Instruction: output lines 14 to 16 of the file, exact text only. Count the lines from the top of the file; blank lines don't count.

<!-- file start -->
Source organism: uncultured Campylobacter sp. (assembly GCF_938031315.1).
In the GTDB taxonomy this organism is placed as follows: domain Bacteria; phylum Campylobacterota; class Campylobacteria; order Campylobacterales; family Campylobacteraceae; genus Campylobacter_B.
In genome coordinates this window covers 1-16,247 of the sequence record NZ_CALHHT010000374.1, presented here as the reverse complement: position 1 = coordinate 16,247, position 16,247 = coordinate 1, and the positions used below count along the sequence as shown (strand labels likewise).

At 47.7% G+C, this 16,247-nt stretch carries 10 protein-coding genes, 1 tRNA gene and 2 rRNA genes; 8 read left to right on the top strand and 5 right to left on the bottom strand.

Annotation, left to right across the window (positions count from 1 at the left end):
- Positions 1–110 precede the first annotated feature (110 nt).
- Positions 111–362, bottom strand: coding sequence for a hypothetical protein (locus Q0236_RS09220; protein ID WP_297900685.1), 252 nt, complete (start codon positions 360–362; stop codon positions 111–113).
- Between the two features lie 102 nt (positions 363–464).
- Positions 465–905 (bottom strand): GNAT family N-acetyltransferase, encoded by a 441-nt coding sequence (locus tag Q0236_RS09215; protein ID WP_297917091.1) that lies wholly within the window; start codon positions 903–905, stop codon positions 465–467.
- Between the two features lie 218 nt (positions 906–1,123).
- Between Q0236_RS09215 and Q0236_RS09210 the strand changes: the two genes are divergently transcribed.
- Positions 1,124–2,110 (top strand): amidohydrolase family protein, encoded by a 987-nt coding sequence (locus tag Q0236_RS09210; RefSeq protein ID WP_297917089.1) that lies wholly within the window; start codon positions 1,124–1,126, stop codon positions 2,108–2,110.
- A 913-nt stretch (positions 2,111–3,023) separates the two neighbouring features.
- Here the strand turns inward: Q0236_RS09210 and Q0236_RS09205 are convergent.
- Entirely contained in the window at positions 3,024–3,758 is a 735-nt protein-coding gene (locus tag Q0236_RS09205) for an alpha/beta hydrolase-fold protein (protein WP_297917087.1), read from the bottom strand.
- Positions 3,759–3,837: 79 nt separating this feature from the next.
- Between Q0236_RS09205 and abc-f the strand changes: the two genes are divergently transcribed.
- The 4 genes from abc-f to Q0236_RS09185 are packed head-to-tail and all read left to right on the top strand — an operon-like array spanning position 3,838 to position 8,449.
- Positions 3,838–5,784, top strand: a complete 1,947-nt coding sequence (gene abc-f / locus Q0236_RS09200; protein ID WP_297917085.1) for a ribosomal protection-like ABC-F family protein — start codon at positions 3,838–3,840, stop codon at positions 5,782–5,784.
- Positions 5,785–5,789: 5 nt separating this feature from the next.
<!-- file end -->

- Here the strand turns inward: Q0236_RS09210 and Q0236_RS09205 are convergent.
- Entirely contained in the window at positions 3,024–3,758 is a 735-nt protein-coding gene (locus tag Q0236_RS09205) for an alpha/beta hydrolase-fold protein (protein WP_297917087.1), read from the bottom strand.
- Positions 3,759–3,837: 79 nt separating this feature from the next.